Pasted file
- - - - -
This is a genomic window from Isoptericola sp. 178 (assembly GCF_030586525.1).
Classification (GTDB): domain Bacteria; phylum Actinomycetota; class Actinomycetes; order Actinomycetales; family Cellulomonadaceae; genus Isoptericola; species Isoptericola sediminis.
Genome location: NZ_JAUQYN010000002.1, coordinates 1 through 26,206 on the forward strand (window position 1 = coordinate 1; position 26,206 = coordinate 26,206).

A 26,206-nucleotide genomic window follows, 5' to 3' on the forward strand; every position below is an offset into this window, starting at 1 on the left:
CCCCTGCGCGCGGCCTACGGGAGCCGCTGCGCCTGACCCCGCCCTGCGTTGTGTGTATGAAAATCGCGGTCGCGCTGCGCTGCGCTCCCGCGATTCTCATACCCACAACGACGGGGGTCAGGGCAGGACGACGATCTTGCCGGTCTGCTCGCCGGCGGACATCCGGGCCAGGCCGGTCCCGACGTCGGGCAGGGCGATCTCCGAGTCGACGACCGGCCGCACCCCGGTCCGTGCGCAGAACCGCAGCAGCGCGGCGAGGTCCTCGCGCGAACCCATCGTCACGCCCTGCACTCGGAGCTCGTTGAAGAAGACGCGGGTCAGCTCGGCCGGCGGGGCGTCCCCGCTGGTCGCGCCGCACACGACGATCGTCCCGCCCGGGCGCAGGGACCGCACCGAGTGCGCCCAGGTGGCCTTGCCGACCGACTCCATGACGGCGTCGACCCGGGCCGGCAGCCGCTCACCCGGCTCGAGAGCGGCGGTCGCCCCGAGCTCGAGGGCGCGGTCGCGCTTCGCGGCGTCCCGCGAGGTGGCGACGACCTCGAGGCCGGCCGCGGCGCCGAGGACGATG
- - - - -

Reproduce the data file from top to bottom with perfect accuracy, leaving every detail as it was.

This is a genomic window from Isoptericola sp. 178 (assembly GCF_030586525.1).
Classification (GTDB): domain Bacteria; phylum Actinomycetota; class Actinomycetes; order Actinomycetales; family Cellulomonadaceae; genus Isoptericola; species Isoptericola sediminis.
Genome location: NZ_JAUQYN010000002.1, coordinates 1 through 26,206 on the forward strand (window position 1 = coordinate 1; position 26,206 = coordinate 26,206).

A 26,206-nucleotide genomic window follows, 5' to 3' on the forward strand; every position below is an offset into this window, starting at 1 on the left:
CCCCTGCGCGCGGCCTACGGGAGCCGCTGCGCCTGACCCCGCCCTGCGTTGTGTGTATGAAAATCGCGGTCGCGCTGCGCTGCGCTCCCGCGATTCTCATACCCACAACGACGGGGGTCAGGGCAGGACGACGATCTTGCCGGTCTGCTCGCCGGCGGACATCCGGGCCAGGCCGGTCCCGACGTCGGGCAGGGCGATCTCCGAGTCGACGACCGGCCGCACCCCGGTCCGTGCGCAGAACCGCAGCAGCGCGGCGAGGTCCTCGCGCGAACCCATCGTCACGCCCTGCACTCGGAGCTCGTTGAAGAAGACGCGGGTCAGCTCGGCCGGCGGGGCGTCCCCGCTGGTCGCGCCGCACACGACGATCGTCCCGCCCGGGCGCAGGGACCGCACCGAGTGCGCCCAGGTGGCCTTGCCGACCGACTCCATGACGGCGTCGACCCGGGCCGGCAGCCGCTCACCCGGCTCGAGAGCGGCGGTCGCCCCGAGCTCGAGGGCGCGGTCGCGCTTCGCGGCGTCCCGCGAGGTGGCGACGACCTCGAGGCCGGCCGCGGCGCCGAGGACGATG